Fonda’s big 1968 continued with “The Boston Strangler,” a pretty mundane police protocol story that perks up a bit when Fonda’s character joins the proceedings, and then becomes fascinating once Tony Curtis appears as the “strangler.” The interview scenes between the leads, while slightly “stagey” are intercut effectively with flashbacks and the performances from Curtis and Fonda carry the day. Many critics of the time, including Roger Ebert, considered the film to be lurid and irresponsible in its portrayal of the crimes and of a man who was never actually convicted of them. From the point of view of a jaded modern viewer, I found the crime scenes and information to be just shocking enough to help drive the story forward and offer counter-point when you are later asked to feel a little bit of sympathy for the perpetrator. This is one which I’d love to get other opinions on.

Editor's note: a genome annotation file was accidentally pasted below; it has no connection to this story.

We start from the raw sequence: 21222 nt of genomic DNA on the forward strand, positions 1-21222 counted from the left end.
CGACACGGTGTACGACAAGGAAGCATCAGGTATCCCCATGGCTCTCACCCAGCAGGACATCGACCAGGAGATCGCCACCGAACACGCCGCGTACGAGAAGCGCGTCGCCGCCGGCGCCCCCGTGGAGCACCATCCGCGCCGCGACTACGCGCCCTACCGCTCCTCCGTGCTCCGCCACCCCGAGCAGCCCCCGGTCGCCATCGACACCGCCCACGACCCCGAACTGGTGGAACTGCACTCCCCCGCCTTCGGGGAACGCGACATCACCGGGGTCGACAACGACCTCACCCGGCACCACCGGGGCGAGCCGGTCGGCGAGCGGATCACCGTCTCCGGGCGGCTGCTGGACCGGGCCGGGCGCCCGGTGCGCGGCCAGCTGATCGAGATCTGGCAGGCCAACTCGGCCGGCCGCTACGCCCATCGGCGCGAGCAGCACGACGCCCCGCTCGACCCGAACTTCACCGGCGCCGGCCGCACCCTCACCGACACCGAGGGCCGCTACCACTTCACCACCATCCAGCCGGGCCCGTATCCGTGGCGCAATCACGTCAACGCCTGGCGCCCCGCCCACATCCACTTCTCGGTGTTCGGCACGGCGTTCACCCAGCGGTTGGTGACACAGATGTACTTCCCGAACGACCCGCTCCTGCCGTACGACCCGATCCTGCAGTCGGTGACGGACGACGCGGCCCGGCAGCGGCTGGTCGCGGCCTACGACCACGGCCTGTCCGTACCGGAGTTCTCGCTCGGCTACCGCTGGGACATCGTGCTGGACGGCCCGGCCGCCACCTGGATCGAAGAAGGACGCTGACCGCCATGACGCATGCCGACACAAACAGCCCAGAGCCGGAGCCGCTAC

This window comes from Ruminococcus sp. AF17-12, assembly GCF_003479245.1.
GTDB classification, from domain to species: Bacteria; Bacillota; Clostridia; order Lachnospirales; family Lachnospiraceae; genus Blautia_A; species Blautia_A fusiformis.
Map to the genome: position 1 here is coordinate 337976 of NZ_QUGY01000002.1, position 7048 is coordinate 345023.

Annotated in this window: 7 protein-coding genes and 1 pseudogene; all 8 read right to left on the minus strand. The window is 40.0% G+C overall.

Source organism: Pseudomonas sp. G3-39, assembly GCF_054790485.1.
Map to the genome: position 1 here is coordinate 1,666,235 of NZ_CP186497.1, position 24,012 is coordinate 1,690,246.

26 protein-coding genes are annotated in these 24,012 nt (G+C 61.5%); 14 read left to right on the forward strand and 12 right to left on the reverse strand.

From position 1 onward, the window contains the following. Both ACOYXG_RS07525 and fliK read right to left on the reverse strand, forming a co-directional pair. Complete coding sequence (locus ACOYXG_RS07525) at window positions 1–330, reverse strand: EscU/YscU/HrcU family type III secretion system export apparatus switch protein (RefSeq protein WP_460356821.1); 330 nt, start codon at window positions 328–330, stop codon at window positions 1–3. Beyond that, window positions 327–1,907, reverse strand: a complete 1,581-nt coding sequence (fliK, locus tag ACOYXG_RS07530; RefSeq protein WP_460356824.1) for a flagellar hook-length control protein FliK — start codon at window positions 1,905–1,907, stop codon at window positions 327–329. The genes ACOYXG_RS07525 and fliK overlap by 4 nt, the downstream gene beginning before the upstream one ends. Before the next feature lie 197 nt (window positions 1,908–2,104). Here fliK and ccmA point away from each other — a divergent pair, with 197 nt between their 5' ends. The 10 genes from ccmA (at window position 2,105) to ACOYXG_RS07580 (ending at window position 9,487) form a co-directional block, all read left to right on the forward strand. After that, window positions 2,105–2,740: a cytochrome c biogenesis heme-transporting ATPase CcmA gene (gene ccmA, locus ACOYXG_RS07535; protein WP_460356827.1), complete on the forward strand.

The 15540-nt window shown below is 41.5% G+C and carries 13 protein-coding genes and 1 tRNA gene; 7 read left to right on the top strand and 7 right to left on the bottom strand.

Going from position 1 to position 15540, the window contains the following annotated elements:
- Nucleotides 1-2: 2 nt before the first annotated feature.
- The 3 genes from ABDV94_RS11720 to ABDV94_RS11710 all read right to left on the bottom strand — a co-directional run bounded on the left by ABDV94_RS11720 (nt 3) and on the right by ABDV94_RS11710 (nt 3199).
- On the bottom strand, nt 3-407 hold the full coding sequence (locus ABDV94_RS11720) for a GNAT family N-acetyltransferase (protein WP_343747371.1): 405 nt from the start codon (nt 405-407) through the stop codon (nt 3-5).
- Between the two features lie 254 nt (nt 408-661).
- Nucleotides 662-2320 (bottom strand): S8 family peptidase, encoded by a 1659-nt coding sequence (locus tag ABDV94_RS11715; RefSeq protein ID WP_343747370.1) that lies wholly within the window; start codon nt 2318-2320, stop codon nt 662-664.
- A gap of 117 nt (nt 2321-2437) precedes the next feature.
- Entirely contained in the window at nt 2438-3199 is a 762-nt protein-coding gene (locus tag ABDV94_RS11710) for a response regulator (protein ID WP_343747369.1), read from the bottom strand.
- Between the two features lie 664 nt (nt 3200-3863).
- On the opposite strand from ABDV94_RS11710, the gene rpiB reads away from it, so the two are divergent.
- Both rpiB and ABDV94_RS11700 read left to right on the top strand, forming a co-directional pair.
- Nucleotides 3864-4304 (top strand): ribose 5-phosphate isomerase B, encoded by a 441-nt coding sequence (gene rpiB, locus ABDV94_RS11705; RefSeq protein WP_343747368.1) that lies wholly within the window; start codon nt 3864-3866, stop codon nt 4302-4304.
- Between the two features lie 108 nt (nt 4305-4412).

While Fonda played the virtuous chief detective in “The Boston Strangler,” his role in Sergio Leone’s “Once Upon a Time in the West” is widely considered to be by far his most villainous. “Frank” was such a departure for Fonda that he initially turned down the role, and then attempted to drastically change his appearance for it, growing a moustache and wearing brown-tinted contact lenses for darker eyes. Leone rejected these ideas, preferring that the audience stare directly into Fonda’s trusted steely blue eyes knowing what a ruthless killer he was. Fonda starred alongside Charles Bronson and Jason Robards and impressed in the uncharacteristic part. Leone’s editing slowed and his camera lingered on the characters, helping to increase the tension, and Fonda pounced on the opportunity, giving some of his most memorable close-up performances. Though the film was not a big success, it has gained a reputation as an iconic western. Leone’s direction and the lead performances make this a must-see to my mind.